Thursday, 6 May, 2021

The Moment Of Reflection 


Ritu Raj Subedi


Every nation has own course of political evolution. Most of the nations have taken similar path of political changes and economic development. Many countries in Asia, Latin America and Africa suffered from brutalities of their colonial masters. They relentlessly fought for independence and democracy before starting their industrialisation drive. Unfortunately, some of them again fell into the clutches of domestic despots, forcing their people to deal with a double whammy. In that sense, Nepal has been lucky enough of not coming under the subjugation of any foreign rulers. However, she underwent painful ups and down before catching a democratic route to her modernisation. 
 Despite being one of the world’s oldest nations, with rich enlightenment tradition, Nepal had to spend a good chunk of her time for the cause of civil liberty, democracy and equality. Sacrifices of countless lives have recognised Nepal as a land of democracy, freedom, justice and peace for her cultural heritance of the tolerance of diversity. Nepalis have shown strong democratic consciousness and spirit of independence, enabling them to defeat any evil forces- be it domestic reactionaries or foreign invaders. 

Indomitable spirit
 It is in 1951 Neplis had demonstrated indomitable courage, tenacity and energy to topple the 104-year Rana oligarchy based on hereditary rule. Known as the sat salko kranti (the revolution of 2007 BS), it was the mother of all subsequent revolutions that took place in the country. The 1951 revolution marked the first democratic rebellion which took the nation on the path of constitutional democracy. It should have been termed as the first Janaandolan with the 1990 people’s movement and the 2006 April Uprising being the second and third respectively. The people and political parties must not suffer from collective amnesia and give little importance to this great political upheaval that converted Nepalis into equal citizens from raitis (subject) affirming popular sovereignty. 
 Sat Salko Kranti signifies the political awakening against a family oligarchy marked by lack of basic rights of expression and association. The rulers often used to resort to repressive means to protect their political dispensation. The newly established Praja Parisad and Nepali Congress had led an armed struggle against the Rana rule while nascent Nepal Communist Party waged full-fledged fight on its own. However, there was a long series of protests and revolt to topple the family rule of Ranas. Lakhan Thapa had spearheaded the home-grown armed uprising against the regime established by Jung Bahadur Rana by orchestrating a massacre infamously known as Kot Parba. One decade before the downfall the Ranas, four great martyrs had laid down their lives against it. These brave souls had invoked the ideas of justice, liberty and compassion enshrined in the Hindu classics Geeta to liberate the nation from Ranarchy.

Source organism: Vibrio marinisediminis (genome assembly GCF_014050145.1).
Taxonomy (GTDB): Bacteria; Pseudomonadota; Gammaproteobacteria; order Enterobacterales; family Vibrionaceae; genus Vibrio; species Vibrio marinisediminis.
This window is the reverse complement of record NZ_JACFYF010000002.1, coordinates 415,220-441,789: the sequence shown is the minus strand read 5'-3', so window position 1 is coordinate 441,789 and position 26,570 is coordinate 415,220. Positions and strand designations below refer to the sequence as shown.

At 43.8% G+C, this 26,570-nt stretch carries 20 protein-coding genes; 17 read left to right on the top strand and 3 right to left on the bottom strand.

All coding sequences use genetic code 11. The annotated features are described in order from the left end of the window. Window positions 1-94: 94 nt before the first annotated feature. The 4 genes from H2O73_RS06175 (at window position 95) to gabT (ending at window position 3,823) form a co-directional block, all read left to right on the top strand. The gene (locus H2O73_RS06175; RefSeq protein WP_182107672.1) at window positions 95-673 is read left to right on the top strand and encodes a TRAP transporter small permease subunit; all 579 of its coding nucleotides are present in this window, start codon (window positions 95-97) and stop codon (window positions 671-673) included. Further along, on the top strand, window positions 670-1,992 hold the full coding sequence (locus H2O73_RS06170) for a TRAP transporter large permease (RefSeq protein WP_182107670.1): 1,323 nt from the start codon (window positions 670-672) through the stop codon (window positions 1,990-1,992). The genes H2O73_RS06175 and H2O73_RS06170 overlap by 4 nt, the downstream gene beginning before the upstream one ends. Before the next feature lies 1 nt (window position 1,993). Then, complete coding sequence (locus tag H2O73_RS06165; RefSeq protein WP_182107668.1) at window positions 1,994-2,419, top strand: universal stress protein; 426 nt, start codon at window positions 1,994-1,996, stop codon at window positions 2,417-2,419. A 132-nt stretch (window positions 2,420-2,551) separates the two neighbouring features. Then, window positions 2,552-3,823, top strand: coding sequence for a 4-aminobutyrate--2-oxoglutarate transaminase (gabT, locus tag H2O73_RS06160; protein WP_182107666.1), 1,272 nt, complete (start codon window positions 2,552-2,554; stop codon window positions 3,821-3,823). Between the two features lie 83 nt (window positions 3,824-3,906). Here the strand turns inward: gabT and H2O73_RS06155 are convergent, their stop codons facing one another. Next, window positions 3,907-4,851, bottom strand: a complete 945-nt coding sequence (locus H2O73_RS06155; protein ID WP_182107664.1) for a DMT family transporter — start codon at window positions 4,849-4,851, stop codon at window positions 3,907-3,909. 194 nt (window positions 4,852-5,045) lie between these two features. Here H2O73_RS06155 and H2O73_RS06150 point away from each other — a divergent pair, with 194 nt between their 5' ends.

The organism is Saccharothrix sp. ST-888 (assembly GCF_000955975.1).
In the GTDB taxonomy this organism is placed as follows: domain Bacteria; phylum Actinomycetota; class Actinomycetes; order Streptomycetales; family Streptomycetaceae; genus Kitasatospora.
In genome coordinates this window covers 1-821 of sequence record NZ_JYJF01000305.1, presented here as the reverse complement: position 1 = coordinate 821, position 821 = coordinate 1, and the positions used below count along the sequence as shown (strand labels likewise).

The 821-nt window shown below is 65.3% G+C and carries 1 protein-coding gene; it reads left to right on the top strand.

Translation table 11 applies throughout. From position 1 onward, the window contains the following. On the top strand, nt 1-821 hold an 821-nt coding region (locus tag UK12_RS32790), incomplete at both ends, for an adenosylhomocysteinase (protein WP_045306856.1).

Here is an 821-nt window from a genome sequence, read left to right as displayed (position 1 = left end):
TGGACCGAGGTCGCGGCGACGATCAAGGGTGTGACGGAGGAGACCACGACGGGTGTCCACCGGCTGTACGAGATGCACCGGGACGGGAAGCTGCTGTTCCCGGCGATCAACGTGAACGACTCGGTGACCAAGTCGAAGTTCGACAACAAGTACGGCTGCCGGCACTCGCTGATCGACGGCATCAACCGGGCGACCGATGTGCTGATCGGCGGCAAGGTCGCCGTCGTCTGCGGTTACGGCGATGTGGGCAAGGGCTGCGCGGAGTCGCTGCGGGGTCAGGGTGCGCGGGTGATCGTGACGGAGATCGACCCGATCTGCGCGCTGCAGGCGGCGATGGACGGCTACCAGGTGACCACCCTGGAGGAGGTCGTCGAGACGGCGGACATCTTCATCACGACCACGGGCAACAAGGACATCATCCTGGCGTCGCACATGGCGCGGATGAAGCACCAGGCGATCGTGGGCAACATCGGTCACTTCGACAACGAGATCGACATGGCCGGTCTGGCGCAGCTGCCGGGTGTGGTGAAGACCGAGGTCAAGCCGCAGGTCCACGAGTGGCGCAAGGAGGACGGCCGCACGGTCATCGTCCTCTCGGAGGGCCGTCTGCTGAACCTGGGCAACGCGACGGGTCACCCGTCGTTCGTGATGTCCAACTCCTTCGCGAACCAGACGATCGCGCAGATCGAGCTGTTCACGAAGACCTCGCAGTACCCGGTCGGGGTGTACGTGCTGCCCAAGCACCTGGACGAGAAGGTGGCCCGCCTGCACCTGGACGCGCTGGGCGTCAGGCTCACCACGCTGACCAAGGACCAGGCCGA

The rays of first democracy disappeared one decade later, with the kingship assuming authoritarian role under rubric of party-less Panchyat system that lasted 30 years. The multiparty democracy reinstated in 1990 had no smooth sail either. Quarrelsome political leaders failed to draw up a common blueprint to bolster the new system. As a result, it plunged into a deleterious instability. Multiple crises triggered by dysfunctional parliamentary system, Maoist insurgency and massacre of entire family of king Birendra eventually paved the way for ex-king Gyanendra to usurp power. His botched up attempts to push ‘controlled democracy’ backfired on him, ending the 240-year-old monarchy. 
 Nepal had ushered into a federal democratic republic based on the new constitution promulgated in 2015. However, the government formed by Nepal Communist Party (NCP) in 2018 had also failed to complete its full term in office. The country now stares at vicious round of instability in the wake of the dissolution of House of Representatives (HoR), vertical split in the ruling NCP and roaring street protests from many sides. 
 The continuous failure of democratic project has given rise to frustration and alienation among the people. In the last seven decades, the country experimented with seven constitutions. Why does every constitution fail to deliver? Why could the leadership not translate the promise of revolution into the peace and prosperity of people? Why leaders can’t learn mistakes from history and are condemned to repeat it time and again? These are the pertinent questions and the leadership must offer plausible answers to them. Nepali constitution is inclusive, secular, federal, democratic, republic and progressive. It carries oodles of provisions to catapult Nepal into a robust welfare and socialist state. However, the statute is just a consensus roadmap based on the existing power-equation.  It can be a living document only if its ideals are translated into a reality. 
Democratic leadership
 Dr Thomas Meyer has rightly observed that democracy needs true democrats who can translate the popular vision into action. So the nation is in the dire need of bona fide democratic leadership who can understand our aspirations, rise above the partisan and geopolitical interests, and devote themselves to the grand nation-building tasks. Democratic citizenship and civic competence are the key to strengthening Nepali democracy. Informed and enlightened citizens have the guts and power to hold politicians accountable to their words and deeds. On the day of the celebration of democracy, both leaders and citizens must commit to embrace constitutional culture and practice value-based politics so essential to the consolidation of federal democratic republican set-up.
(Deputy Executive Editor of The Rising Nepal, Subedi writes regularly on politics, foreign affairs and other contemporary issues.